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Minimalism - The New Way to Live Peacefully

Minimalism - The New Way to Live Peacefully

15 April 2020 - "Conformity is the drug with which many self-medicate. Not happy? Buy this. Buy that. Keep up with the Joneses, the Trumps, the Kardashians. After all, you can be just like them, right?" 15
Minimalism: Living a Meaningful Life By Joshua Fields Milburn and Ryan Nicodemus.

Minimalism is living consciously without any excessive possessions; material, physical, financial, mental. It is about practising self-sufficiency and living with less. We are all surrounded by capitalist needs, offers, discounts, temptations, sales, desires, the most, the largest, the highest, the richest, the fastest. Minimalism looks over all the prerequisites the world has led us to and inspires the individual to a life of intentionality and value.

This lifestyle is not a recent option. The rise and popularity and most importantly, the need for a conscious living have been recognised and shared more due to many factors. The internet and social media had led the world to excessive consumerism and for us to become hoarders, brought on by mass production, conformity and blandishment. There is surplus of everything today, excessive clothes, excessive shoes, excessive food in the pantry, excessive rooms in the house, maxed out credit cards, extra cars and excessive wants and needs brought on by bourgeois marketers. Minimalism is being embraced by many people around the world. What began as an aesthetic, is a lifestyle option. There are no rules to follow, people are free to be minimalist in their fields, be it money spending, be it material possessions, be it eating habits or even goal-setting. Minimalism can be subjective and personal. Celebrities and commoners alike, are discontinuing the rat race and wish to find comfort essentials and enough to be satisfied with.

Makes one wonder if minimalism only applies to the rich and wealthy? No, when it comes to living in a self-sufficient and intentional circle, many minimalists feel connected regardless of their income. The quantity of life isn't given as much importance as the quality of life. The financial strain of having to strive for more is replaced by satisfaction in the basics. This is a way to regain control over the extravagancy of existing on the other extreme of the graph.

India has also joined the minimalist bandwagon and simple living is on the rise today due to various factors; a rise in over-fatigued consumers realising the dark side of a lifetime of possessions, exemplary living of people who do not need material wealth to inspire others, constantly changing lifestyles and trends that don't require a quicker upgrade-update cycle, consciousness toward the environment and healthier, wholesome living. The reasons may be many, but the solution for minimalists seems simple. The search for happiness seems hollow to those on the other side of the fence who "have it all".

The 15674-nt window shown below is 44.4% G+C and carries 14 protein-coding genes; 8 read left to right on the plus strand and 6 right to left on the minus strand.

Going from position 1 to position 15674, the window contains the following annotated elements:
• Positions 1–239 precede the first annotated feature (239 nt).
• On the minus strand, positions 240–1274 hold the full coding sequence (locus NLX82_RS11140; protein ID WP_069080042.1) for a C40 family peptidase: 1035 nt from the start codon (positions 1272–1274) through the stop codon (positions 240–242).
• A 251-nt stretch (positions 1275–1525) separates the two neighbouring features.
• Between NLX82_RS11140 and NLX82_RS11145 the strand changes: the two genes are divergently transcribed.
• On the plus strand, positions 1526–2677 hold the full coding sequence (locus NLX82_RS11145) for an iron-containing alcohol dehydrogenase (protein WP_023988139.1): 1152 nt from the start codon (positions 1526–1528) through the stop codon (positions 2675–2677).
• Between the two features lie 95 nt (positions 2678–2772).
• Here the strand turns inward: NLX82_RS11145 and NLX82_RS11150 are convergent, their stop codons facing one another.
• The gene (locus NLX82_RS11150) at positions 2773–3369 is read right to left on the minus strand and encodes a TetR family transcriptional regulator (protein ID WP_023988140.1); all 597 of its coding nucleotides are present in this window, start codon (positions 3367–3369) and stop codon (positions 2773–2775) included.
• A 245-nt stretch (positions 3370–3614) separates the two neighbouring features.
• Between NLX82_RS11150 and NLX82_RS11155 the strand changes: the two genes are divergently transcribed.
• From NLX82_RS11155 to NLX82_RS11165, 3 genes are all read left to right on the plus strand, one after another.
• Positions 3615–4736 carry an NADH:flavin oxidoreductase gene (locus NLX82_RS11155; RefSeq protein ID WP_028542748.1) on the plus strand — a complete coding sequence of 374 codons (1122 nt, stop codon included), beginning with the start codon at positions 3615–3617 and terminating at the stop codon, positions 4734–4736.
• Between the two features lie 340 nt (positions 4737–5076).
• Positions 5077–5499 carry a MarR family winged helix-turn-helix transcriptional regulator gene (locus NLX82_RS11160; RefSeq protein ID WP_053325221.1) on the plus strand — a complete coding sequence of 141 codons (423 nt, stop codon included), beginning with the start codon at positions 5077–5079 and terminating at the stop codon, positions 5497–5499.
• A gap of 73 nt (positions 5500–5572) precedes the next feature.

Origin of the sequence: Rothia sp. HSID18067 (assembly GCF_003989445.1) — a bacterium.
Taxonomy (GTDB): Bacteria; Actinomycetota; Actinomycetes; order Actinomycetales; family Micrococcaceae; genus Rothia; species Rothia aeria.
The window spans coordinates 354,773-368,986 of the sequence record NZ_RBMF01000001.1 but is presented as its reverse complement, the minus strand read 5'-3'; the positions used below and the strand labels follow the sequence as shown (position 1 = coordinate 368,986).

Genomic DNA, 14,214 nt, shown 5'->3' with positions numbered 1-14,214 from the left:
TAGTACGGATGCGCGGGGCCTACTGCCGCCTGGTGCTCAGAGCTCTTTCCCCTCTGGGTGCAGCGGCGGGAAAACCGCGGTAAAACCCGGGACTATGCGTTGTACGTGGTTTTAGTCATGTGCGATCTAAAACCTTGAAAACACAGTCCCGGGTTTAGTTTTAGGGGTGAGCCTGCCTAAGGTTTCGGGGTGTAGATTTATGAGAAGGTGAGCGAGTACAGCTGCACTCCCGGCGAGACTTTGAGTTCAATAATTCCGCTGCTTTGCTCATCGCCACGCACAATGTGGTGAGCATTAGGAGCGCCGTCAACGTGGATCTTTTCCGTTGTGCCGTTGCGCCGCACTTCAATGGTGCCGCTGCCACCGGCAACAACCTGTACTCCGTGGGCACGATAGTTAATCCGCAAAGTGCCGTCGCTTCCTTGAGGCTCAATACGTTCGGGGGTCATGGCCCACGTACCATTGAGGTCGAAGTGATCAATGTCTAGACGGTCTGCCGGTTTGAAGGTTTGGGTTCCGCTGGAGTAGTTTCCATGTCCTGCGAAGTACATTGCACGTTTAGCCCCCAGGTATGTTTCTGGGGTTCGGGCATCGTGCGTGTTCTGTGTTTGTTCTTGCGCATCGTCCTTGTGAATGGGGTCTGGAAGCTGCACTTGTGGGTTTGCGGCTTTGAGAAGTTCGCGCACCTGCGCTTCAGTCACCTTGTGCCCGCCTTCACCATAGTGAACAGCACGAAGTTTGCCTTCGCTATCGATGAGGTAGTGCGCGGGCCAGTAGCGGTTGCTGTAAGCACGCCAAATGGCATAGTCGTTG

Vinanti Kothari opted minimalism after living a life of maximalism as she comes from a family of hoarders. Her OCD and consciousness led her to adapt to a more informed, intentional lifestyle today.

Hardik Nagar felt lost trying to climb the corporate ladder, create a life for himself and to over suffice for something he had no idea he was running after, embraced minimalism in search of peace and self-sufficiency.

Vyshnavi Gudivada runs a blog by the name "The Indian Minimalist" wherein, she takes on the task of educating her readers on how to live a life of minimalism and how to apply it to various facets of everyday life. She maintains advice and experiences on minimal living, minimal cooking, minimal possessions and explains how to declutter.
All instances have their own definitions and applcation of minimalism in their lives, although the main objective is the same. "DECLUTTER".

Marie Kondo, a Japanese author and entrepreneur has written about Minimalism and is famed for the "spark joy" method, emphasizes on the emotions that worldly possessions give. Termed as the KonMari method, a path for minimalists to declutter their lives, their homes and their minds.

Minimalism is often mistaken with frugality and sainthood. it does indeed mean to remove the exorbitance, but it does not mean deprivation and abandonment. The point is to allow it to add value to one's life. More peace, more freedom, more time, more space. A minimal mindset is to uncomplicate and not restrict. Another point to add is that a minimalist is not devoid of any desires and hobbies. If you love something, it does not necessarily mean to let go of it all. The point is to cut down on the excess of it all. Designating a place for something desirable makes it even more valuable. Minimalism also does not restrict itself to material possessions. It is a lifestyle of choice. Aforementioned Vaishnavi Gudivada of The Indian Minimalist is one example to apply the principle to multiple facets of one's life. Veganism, conscious living or organic food can be incorporated into this conduct (or not!) as long as it makes you happy.

Although Minimalism may not be an innovative way to live, but it certainly is gaining momentum as more and more individuals are not falling prey to the vicious circle of living as is dictated by the world over centuries. The capitalism that lives among us does find a way to dominate our lifestyles and cause chaos and it is recommended to step away, prioritise and focus all your energy into things that make for a wholesome individual.

As the Islamic quote by the Prophet Muhammed goes, "True wealth is not having an abundance of possessions. True wealth is a contended heart."

Maryam Syed

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